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What Happens to the Family Business in an Illinois Divorce?

Posted on in Illinois Divorce

St. Charles family law attorneysThere is no denying that a divorce can be a complicated process. The legal dissolution of a marriage is not simply signing a piece of paper. Decisions about important issues need to be made, including how a couple’s assets and property will be divided. In some situations, spouses may have complex or high net-worth assets, including a family business. It can be difficult to determine how to handle the company’s ownership after the divorce, especially if both spouses are active in running the day-to-day operations. There are several options when it comes to dividing this intangible asset. Regardless, it is important to hire a knowledgeable divorce attorney to help protect your rights. 

The Equitable Distribution of a Company

According to Illinois law, marital property is subject to equitable distribution. This means that any assets or property acquired during the marriage will be divided fairly but not necessarily equally in half, or 50/50. Some couples may create a prenuptial agreement to decide ahead of time how to disperse marital assets in case they get divorced. Some couples may choose to sell the business, continue to jointly own it, or buy out their share.

When considering what happens to a business, if one spouse started a company before he or she got married, the business may be considered non-marital or separate property. In other cases, one or both spouses may have opened a store or launched a business together after they took their vows. In these instances, the business would likely be classified as marital property. 

There are also situations in which a business was started prior to the marriage but the company increased in value due to the efforts of one or both spouses during the marriage. In such cases, the value of the company added during the marriage would likely be considered marital.   

The Importance of a Business Valuation

When dividing marital assets, courts have authority to assign a value to the asset and determine how to divide that value among the parties if they cannot come to an arrangement on their own. Therefore, it is critical to assign an accurate value to each marital asset. A business valuation can be performed, which should include the following information:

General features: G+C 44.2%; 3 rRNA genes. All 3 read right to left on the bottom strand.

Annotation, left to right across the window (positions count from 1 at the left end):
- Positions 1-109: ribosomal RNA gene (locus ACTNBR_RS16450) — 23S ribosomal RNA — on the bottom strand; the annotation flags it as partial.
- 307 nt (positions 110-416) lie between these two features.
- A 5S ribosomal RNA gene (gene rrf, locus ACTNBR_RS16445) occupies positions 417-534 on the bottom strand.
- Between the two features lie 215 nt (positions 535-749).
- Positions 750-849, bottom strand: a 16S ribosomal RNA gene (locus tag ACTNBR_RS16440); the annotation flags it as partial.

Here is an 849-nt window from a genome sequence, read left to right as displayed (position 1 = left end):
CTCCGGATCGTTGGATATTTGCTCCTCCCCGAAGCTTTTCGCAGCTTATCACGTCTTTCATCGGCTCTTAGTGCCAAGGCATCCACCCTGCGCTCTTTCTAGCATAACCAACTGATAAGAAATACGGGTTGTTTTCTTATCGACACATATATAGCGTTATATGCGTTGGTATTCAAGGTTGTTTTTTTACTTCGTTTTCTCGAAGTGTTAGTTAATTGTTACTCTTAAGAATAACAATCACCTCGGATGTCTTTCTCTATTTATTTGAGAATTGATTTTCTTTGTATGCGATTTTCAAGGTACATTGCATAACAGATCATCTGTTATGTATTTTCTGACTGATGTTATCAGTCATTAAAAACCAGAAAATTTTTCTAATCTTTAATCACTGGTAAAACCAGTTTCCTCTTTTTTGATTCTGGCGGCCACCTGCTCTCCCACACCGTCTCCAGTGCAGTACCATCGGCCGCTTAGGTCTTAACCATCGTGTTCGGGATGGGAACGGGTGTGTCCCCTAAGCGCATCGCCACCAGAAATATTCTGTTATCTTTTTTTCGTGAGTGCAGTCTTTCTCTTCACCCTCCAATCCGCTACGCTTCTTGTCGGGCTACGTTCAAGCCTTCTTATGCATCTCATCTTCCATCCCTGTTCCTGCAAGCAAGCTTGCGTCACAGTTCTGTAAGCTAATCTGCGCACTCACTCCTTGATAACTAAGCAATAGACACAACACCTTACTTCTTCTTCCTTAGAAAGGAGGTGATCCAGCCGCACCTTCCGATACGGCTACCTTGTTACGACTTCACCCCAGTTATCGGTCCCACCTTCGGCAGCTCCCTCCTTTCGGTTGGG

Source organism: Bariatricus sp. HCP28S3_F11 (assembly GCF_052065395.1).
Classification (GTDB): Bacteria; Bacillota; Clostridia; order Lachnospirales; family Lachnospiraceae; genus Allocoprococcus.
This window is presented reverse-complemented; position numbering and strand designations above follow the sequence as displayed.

• What the company is worth at the time of the divorce
  • Projected future earnings of the business 
  • Business inventory considerations
  • Each spouse’s financial interest in the company
  • Amount of debt (if any) the company has

Once a valuation is complete, both spouses will know how much the company is worth and what they are entitled to based on his or her respective share if it were to be sold. Otherwise, one spouse can pay the other spouse his or her portion as a “buyout.”

Contact a Kane County Divorce Attorney

The division process during divorce can be tumultuous, especially if there are complex assets involved, such as family-run companies. The experienced law firm of Weiler & Lengle P.C. carefully assess all marital property and identify your goals during settlement negotiations. Our qualified and compassionate St. Charles asset division lawyers will provide skilled legal representation so you can obtain your fair share of the marital estate, including your interest in the family business. Call our office today at 630-382-8050 to schedule a confidential consultation.

 

Sources:

http://www.ilga.gov/legislation/ilcs/ilcs5.asp?ActID=2086&ChapterID=59

http://www.ilga.gov/legislation/ilcs/ilcs4.asp?ActID=2086&ChapterID=59&SeqStart=6000000&SeqEnd=8300000

http://www.ilga.gov/legislation/ilcs/ilcs4.asp?DocName=075000050HPt%2E+V&ActID=2086&ChapterID=59&SeqStart=6100000&SeqEnd=8350000

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